Amiga Intelligence Kit to ATV?

Has anyone installed an Amiga Intelligence Kit on an ATV (Kawasaki Mule or similar)? I need to know if there are extra pieces necessary to connect and power it. I have the Intelligence Kit in hand but there is no obvious way to connect it to an ATV without some more cables/pieces.

Hello @brent.sams,

As far as I know, you will be the first!

You will likely need some custom cables and potentially some buck-boost converters for the expected 24V & 48V power supplies. This all depends on what the available connections to your ATV look like.

The power requirements and cables to connect to the intelligence kit are documented on our website. Some links to check:

This sounds like a fun project!
– Kyle

Thanks @kylecoble. I’ll check out the links.

The ATVs have 12V outlets or a direct connection to the battery. One of my colleagues suggested getting some of the Amiga batteries instead of hooking into the ATV. Would that work or are there extra cables and ports needed? I’m unsure what the normal power/cable setup looks like when installed as normal on an Amiga.

Without knowing too much about the setup and what else you need to interface with, the minimum needs would be a 12 to 24v DC/DC converter from your 12v supply. You would want a 24v converter that can supply about 5 amps (the power demand is lower but to reduce risk of transients and heating).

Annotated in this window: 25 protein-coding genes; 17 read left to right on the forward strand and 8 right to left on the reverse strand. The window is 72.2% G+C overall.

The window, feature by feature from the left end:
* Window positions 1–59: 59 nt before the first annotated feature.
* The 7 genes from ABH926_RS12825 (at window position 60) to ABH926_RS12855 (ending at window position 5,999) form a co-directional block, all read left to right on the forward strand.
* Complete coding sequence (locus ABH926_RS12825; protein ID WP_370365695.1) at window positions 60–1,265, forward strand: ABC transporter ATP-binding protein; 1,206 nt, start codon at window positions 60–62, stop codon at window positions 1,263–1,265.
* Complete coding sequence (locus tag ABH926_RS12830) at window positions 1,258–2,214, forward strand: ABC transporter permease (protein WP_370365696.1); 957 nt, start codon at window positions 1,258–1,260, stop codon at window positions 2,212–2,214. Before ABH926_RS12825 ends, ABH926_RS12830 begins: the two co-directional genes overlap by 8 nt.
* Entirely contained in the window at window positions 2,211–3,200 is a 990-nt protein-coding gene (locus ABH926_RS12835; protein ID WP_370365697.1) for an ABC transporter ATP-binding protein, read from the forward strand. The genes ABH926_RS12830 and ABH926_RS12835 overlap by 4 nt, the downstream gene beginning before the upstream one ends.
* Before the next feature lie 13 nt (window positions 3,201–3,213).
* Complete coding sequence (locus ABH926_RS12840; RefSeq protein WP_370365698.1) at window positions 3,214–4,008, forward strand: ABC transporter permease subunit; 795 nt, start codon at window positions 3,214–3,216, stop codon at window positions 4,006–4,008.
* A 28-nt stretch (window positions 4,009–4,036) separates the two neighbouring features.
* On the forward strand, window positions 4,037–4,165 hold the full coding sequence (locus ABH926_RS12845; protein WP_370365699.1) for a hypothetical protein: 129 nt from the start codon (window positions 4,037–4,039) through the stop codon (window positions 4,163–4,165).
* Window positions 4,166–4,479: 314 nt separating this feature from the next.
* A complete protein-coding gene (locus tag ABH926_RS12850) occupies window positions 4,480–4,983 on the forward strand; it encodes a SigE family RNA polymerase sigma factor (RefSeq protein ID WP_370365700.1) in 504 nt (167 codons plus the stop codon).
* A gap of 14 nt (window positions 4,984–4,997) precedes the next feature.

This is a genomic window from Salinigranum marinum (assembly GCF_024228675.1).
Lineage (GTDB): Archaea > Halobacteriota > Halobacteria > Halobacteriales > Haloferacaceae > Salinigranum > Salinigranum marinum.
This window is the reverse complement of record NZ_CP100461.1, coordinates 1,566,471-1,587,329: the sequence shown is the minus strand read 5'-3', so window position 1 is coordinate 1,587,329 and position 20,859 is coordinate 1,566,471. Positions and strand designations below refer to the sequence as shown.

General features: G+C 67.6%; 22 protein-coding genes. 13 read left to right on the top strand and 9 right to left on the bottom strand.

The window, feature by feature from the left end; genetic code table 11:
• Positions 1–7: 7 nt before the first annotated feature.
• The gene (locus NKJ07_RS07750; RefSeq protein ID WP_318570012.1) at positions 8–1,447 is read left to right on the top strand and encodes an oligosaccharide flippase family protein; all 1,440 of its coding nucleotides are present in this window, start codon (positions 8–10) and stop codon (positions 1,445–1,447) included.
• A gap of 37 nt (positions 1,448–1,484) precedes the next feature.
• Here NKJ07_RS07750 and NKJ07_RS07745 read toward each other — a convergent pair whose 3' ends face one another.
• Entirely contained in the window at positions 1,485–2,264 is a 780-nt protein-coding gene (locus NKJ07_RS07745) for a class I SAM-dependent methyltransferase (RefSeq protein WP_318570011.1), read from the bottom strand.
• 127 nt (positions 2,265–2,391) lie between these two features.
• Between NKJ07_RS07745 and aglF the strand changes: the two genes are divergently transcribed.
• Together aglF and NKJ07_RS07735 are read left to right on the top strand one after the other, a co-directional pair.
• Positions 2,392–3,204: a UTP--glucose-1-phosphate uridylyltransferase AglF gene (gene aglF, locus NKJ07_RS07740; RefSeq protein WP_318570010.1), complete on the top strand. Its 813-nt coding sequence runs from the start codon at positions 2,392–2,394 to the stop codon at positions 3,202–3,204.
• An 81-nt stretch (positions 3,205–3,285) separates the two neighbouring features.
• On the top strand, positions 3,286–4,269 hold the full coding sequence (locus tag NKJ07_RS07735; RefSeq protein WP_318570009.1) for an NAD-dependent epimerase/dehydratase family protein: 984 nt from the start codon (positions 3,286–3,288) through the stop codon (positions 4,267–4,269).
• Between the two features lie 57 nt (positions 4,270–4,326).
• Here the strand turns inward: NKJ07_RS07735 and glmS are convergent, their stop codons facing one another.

If you want to connect CAN to anything on the ATV that would need more confirmation on what the CAN setup and potential message conflicts.

Since the Brain is not directly made to attach to an ATV, and the ATV is not meant to have a Brain, you will need to do some effort in determining how to best connect the two systems.

I will not say this is the best solution, but this is an example of what might work well for your application.

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Thanks for the suggestion @TravisT . Per my previous question, do you think this could be avoided by purchasing a couple Amiga batteries or is there more connection that would need to be made?

All I need is to power the two cameras, the GPS, and the brain. I won’t be connecting anything else at this point.

Thank, and you are correct in that I missed the concept of the 48v power needed for the POE switch and cameras. Instead of adding the complexity of the batteries you might want to also just add a 12 to 48v converter as well. This is basically what we do from 24v because the POE switch needs a well regulated (non battery) 48v input.

So you would need 24v for the display, and 48v for the POE/Cameras.

For example this would at least work from proving the concept.

Ok thanks again @TravisT . It looks like the setup that was delivered has a couple of these already on it, but didn’t come with any explanation of what they are and they are not in the datasheet referenced above. Maybe @kylecoble can help?

Ok just pulled these off and there is a 24V to 48V hooked up to the main power cable, then a 48V to 24V connected to the first one and then to an other cable for another connection (presumably a power source).